From: Ian Lancashire <firstname.lastname@example.org> (49)
Subject: SGML as interpretation
Patrick Durusau says that I "confuse the use of SGML with the
adoption of specific editorial principles" and points out that SGML is
not "synonymous with various specific guidelines" (like TEI) but is a
method for the documentation of editorial guidelines.
I agree that SGML concerns encoding syntax and TEI proposes a specific
tagset that interprets textual phenomena. However, I don't fall into
the confusion he thinks. SGML syntax is interpretative.
Durusau goes on to say, "I am not quite sure how anyone could reach the
conclusion that SGML `imposes interpretations on texts.' A particular
encoding of a text could certainly impose an interpretation, but that
is the responsibility of the editor and not the method used for the encoding."
I'm unrepentant. I'm uncertain how anyone could come to Durusau's view
after having read any SGML manual.
SGML by its very nature demands that an editor interpret a text.
SGML does not impose one specific interpretation; it demands that
an interpretation *be made*. Yet scholarly editors often
cannot encode a text in the way SGML requires. All they can do is
to reproduce what they see on the page.
Look at Charles Goldfarb's SGML Handbook (1990), pp. 7-8.
It distinguishes generalized markup like SGML from procedural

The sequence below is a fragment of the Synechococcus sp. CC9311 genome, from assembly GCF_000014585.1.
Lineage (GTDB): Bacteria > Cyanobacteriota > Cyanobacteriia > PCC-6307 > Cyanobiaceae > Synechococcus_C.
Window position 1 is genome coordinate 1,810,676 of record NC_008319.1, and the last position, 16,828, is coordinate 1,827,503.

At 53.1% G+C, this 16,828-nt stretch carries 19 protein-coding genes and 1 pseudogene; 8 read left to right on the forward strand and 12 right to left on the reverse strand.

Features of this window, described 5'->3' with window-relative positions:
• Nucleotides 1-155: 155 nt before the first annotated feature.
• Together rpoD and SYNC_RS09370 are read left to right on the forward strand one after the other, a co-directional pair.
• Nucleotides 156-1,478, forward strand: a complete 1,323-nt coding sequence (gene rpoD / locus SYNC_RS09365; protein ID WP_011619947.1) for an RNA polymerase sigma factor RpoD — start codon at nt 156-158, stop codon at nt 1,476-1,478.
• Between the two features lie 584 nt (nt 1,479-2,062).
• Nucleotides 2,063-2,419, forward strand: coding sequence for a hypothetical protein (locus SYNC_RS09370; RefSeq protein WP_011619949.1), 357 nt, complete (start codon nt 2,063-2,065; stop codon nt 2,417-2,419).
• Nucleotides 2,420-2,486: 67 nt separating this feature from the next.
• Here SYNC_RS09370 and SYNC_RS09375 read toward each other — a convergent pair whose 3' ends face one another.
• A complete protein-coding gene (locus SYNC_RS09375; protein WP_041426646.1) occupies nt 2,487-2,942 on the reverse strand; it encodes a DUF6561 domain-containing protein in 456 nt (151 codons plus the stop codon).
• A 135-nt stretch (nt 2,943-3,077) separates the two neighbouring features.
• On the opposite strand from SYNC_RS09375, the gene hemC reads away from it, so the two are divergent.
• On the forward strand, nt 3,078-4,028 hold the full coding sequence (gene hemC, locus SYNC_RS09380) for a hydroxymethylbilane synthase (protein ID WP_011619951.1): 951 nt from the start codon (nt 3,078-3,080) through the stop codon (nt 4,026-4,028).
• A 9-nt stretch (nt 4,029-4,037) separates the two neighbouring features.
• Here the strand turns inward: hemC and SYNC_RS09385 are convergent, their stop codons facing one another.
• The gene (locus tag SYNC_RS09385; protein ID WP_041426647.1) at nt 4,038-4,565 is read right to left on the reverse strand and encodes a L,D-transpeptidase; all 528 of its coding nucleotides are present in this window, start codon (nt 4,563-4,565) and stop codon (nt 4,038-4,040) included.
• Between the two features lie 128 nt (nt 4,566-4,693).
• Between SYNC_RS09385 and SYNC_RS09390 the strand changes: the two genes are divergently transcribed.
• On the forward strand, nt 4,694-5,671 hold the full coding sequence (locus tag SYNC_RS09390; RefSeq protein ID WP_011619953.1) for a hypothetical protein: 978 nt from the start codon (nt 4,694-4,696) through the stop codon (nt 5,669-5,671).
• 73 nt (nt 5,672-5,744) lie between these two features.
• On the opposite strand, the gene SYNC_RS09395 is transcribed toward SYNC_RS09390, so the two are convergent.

markup in this way:
[SGML] Markup should describe a document's structure
and other attributes rather than specify processing
to be performed on it, as descriptive markup need be done only
once and will suffice for all future processing.
What Goldfarb dismisses as procedural markup is often the *only*
markup a scholarly editor can supply in good conscience because the editor
does not know what the author's intentions were. Such things as "the
skipping of vertical space, the setting of a tab stop, and the offset,
or "hanging indent", style of formatting", etc. (p. 7) -- convert
these elements if you will into the basic features of layout of early
books -- are fundamental to many conservative scholarly editions.
Goldfarb dismisses them as unimportant.
Lou Burnard's and Michael Sperberg-McQueen's introduction to
SGML in TEI P3 rightly stresses SGML tagging as interpretative.
TEI adduces, for example, italics as typical procedural markup and
emphasis as typical descriptive markup *for the same textual phenomenon*.
Series such as the Malone Society editions -- any conservative or
diplomatic editorial convention -- cannot use SGML as it is defined
by its authors for this reason. Scholarly editors are justifiably
reluctant under some circumstances to encode italics as anything but
Discarding the requirement that SGML means descriptive markup
(a basic principle asserted in its definitive manual) would be a good
thing for scholarship. HTML, luckily for us, to a large degree does so.
In my opinion, SGML was designed for authors of texts, people with
absolute authority over its interpretation. For that reason,
SGML can certainly be used by presses to encode any work published
with the help of the author of that work.